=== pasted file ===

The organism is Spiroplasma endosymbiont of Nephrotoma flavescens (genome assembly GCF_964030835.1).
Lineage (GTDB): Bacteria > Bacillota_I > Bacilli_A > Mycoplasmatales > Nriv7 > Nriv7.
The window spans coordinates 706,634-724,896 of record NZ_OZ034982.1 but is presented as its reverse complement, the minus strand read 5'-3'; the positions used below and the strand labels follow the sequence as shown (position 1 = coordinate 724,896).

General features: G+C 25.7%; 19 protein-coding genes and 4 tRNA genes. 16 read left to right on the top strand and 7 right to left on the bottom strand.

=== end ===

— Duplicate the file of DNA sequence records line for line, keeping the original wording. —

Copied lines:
The organism is Spiroplasma endosymbiont of Nephrotoma flavescens (genome assembly GCF_964030835.1).
Lineage (GTDB): Bacteria > Bacillota_I > Bacilli_A > Mycoplasmatales > Nriv7 > Nriv7.
The window spans coordinates 706,634-724,896 of record NZ_OZ034982.1 but is presented as its reverse complement, the minus strand read 5'-3'; the positions used below and the strand labels follow the sequence as shown (position 1 = coordinate 724,896).

General features: G+C 25.7%; 19 protein-coding genes and 4 tRNA genes. 16 read left to right on the top strand and 7 right to left on the bottom strand.